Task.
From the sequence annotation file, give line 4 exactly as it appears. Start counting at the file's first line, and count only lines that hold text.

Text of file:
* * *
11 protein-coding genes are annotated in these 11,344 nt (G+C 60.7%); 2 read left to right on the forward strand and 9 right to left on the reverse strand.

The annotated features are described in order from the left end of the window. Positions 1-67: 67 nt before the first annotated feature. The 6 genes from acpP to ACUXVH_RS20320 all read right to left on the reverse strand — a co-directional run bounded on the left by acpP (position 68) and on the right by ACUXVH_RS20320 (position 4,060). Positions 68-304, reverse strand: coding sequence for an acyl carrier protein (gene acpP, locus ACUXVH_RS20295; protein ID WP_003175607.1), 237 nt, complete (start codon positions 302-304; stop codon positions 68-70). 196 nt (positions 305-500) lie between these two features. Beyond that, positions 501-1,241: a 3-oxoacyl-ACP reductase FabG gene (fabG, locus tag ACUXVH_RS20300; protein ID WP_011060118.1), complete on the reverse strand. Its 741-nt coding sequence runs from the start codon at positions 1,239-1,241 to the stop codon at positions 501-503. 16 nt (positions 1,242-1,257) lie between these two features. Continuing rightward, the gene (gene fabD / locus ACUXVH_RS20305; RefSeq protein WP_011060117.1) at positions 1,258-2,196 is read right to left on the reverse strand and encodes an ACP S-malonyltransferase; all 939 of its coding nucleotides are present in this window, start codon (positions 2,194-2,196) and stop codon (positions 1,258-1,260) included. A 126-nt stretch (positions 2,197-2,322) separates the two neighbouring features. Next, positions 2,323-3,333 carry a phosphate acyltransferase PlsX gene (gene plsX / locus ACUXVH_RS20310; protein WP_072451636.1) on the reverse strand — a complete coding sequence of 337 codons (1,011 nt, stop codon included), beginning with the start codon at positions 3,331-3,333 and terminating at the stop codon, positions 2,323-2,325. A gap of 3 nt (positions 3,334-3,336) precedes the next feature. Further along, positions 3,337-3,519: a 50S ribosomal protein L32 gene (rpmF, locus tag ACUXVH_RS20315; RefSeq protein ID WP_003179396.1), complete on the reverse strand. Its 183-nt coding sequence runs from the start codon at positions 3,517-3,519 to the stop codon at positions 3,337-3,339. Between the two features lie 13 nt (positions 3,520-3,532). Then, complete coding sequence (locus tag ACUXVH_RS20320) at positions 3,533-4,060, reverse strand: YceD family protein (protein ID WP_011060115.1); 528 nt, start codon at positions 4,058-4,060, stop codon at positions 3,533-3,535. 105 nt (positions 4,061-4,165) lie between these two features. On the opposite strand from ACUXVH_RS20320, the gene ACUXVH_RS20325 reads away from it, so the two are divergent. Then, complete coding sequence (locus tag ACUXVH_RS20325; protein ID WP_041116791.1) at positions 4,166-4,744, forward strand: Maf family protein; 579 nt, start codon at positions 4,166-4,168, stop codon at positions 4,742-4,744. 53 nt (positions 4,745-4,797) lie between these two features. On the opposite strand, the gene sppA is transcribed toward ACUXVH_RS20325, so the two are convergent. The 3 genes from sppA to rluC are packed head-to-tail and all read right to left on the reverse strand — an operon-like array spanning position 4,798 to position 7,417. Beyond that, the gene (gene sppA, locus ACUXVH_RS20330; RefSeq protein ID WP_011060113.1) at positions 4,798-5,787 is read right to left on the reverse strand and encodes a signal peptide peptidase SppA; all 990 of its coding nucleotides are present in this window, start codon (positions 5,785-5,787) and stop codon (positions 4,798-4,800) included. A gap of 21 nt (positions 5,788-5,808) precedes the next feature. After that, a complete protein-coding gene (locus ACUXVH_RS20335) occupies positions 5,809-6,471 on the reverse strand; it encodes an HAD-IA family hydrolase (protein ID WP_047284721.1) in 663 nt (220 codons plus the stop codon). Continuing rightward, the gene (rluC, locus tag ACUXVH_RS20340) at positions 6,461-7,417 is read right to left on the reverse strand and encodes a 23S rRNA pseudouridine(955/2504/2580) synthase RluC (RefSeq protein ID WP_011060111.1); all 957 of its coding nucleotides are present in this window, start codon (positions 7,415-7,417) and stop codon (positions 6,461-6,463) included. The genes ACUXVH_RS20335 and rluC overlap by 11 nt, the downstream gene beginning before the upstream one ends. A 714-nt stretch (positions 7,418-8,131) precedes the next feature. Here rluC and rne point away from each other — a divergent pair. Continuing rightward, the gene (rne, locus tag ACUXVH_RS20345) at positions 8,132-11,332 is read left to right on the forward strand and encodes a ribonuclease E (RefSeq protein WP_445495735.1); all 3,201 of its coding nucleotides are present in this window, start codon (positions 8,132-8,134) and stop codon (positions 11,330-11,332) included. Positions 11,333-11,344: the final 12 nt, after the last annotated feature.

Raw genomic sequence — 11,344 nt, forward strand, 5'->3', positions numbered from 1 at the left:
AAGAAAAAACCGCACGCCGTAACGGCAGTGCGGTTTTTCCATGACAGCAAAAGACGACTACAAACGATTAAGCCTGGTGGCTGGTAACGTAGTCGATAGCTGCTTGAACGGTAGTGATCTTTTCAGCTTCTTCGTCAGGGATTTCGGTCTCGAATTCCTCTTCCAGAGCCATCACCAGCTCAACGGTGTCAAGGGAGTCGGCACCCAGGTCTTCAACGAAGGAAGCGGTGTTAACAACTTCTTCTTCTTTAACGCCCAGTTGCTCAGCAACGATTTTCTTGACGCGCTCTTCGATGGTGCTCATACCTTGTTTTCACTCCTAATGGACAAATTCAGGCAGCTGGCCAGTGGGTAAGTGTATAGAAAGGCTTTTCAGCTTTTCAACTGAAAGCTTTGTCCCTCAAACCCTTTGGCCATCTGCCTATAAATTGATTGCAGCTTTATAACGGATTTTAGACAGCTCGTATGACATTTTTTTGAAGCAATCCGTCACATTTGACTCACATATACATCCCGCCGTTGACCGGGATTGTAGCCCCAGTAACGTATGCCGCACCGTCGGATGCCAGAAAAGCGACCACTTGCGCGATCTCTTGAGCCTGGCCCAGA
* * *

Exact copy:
AAGAAAAAACCGCACGCCGTAACGGCAGTGCGGTTTTTCCATGACAGCAAAAGACGACTACAAACGATTAAGCCTGGTGGCTGGTAACGTAGTCGATAGCTGCTTGAACGGTAGTGATCTTTTCAGCTTCTTCGTCAGGGATTTCGGTCTCGAATTCCTCTTCCAGAGCCATCACCAGCTCAACGGTGTCAAGGGAGTCGGCACCCAGGTCTTCAACGAAGGAAGCGGTGTTAACAACTTCTTCTTCTTTAACGCCCAGTTGCTCAGCAACGATTTTCTTGACGCGCTCTTCGATGGTGCTCATACCTTGTTTTCACTCCTAATGGACAAATTCAGGCAGCTGGCCAGTGGGTAAGTGTATAGAAAGGCTTTTCAGCTTTTCAACTGAAAGCTTTGTCCCTCAAACCCTTTGGCCATCTGCCTATAAATTGATTGCAGCTTTATAACGGATTTTAGACAGCTCGTATGACATTTTTTTGAAGCAATCCGTCACATTTGACTCACATATACATCCCGCCGTTGACCGGGATTGTAGCCCCAGTAACGTATGCCGCACCGTCGGATGCCAGAAAAGCGACCACTTGCGCGATCTCTTGAGCCTGGCCCAGA